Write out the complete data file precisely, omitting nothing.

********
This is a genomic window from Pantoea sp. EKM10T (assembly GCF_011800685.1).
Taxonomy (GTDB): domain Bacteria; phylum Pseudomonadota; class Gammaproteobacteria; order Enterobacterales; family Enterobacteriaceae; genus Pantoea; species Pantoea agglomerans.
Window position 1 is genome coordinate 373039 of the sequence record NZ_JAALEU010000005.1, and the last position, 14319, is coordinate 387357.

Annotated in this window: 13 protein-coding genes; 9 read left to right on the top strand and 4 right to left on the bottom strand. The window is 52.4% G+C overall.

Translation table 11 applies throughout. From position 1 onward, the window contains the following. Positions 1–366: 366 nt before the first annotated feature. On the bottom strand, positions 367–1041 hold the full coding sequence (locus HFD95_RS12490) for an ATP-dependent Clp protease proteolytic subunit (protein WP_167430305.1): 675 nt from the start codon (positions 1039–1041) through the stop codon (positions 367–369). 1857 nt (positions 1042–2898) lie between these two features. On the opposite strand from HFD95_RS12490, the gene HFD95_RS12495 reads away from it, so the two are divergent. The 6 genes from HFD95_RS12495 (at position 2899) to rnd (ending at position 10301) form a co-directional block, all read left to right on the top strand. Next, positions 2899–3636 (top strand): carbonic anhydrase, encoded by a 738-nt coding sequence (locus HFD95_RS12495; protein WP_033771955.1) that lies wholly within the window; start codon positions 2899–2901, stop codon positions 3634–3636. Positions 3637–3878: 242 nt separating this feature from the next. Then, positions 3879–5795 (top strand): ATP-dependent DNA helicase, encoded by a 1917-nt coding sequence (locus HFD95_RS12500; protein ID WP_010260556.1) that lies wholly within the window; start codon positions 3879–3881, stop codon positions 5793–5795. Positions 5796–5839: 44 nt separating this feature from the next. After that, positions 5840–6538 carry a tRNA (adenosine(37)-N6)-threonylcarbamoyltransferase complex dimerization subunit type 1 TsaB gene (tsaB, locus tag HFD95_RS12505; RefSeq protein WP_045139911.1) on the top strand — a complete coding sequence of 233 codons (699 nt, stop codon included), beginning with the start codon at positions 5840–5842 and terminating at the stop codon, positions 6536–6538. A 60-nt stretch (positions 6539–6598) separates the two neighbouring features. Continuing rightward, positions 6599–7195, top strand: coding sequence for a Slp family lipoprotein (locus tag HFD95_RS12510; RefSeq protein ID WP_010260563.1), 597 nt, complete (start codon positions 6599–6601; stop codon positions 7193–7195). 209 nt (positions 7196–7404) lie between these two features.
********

This is a genomic window from Pantoea sp. EKM10T (assembly GCF_011800685.1).
Taxonomy (GTDB): domain Bacteria; phylum Pseudomonadota; class Gammaproteobacteria; order Enterobacterales; family Enterobacteriaceae; genus Pantoea; species Pantoea agglomerans.
Window position 1 is genome coordinate 373039 of the sequence record NZ_JAALEU010000005.1, and the last position, 14319, is coordinate 387357.

Annotated in this window: 13 protein-coding genes; 9 read left to right on the top strand and 4 right to left on the bottom strand. The window is 52.4% G+C overall.

Translation table 11 applies throughout. From position 1 onward, the window contains the following. Positions 1–366: 366 nt before the first annotated feature. On the bottom strand, positions 367–1041 hold the full coding sequence (locus HFD95_RS12490) for an ATP-dependent Clp protease proteolytic subunit (protein WP_167430305.1): 675 nt from the start codon (positions 1039–1041) through the stop codon (positions 367–369). 1857 nt (positions 1042–2898) lie between these two features. On the opposite strand from HFD95_RS12490, the gene HFD95_RS12495 reads away from it, so the two are divergent. The 6 genes from HFD95_RS12495 (at position 2899) to rnd (ending at position 10301) form a co-directional block, all read left to right on the top strand. Next, positions 2899–3636 (top strand): carbonic anhydrase, encoded by a 738-nt coding sequence (locus HFD95_RS12495; protein WP_033771955.1) that lies wholly within the window; start codon positions 2899–2901, stop codon positions 3634–3636. Positions 3637–3878: 242 nt separating this feature from the next. Then, positions 3879–5795 (top strand): ATP-dependent DNA helicase, encoded by a 1917-nt coding sequence (locus HFD95_RS12500; protein ID WP_010260556.1) that lies wholly within the window; start codon positions 3879–3881, stop codon positions 5793–5795. Positions 5796–5839: 44 nt separating this feature from the next. After that, positions 5840–6538 carry a tRNA (adenosine(37)-N6)-threonylcarbamoyltransferase complex dimerization subunit type 1 TsaB gene (tsaB, locus tag HFD95_RS12505; RefSeq protein WP_045139911.1) on the top strand — a complete coding sequence of 233 codons (699 nt, stop codon included), beginning with the start codon at positions 5840–5842 and terminating at the stop codon, positions 6536–6538. A 60-nt stretch (positions 6539–6598) separates the two neighbouring features. Continuing rightward, positions 6599–7195, top strand: coding sequence for a Slp family lipoprotein (locus tag HFD95_RS12510; RefSeq protein ID WP_010260563.1), 597 nt, complete (start codon positions 6599–6601; stop codon positions 7193–7195). 209 nt (positions 7196–7404) lie between these two features.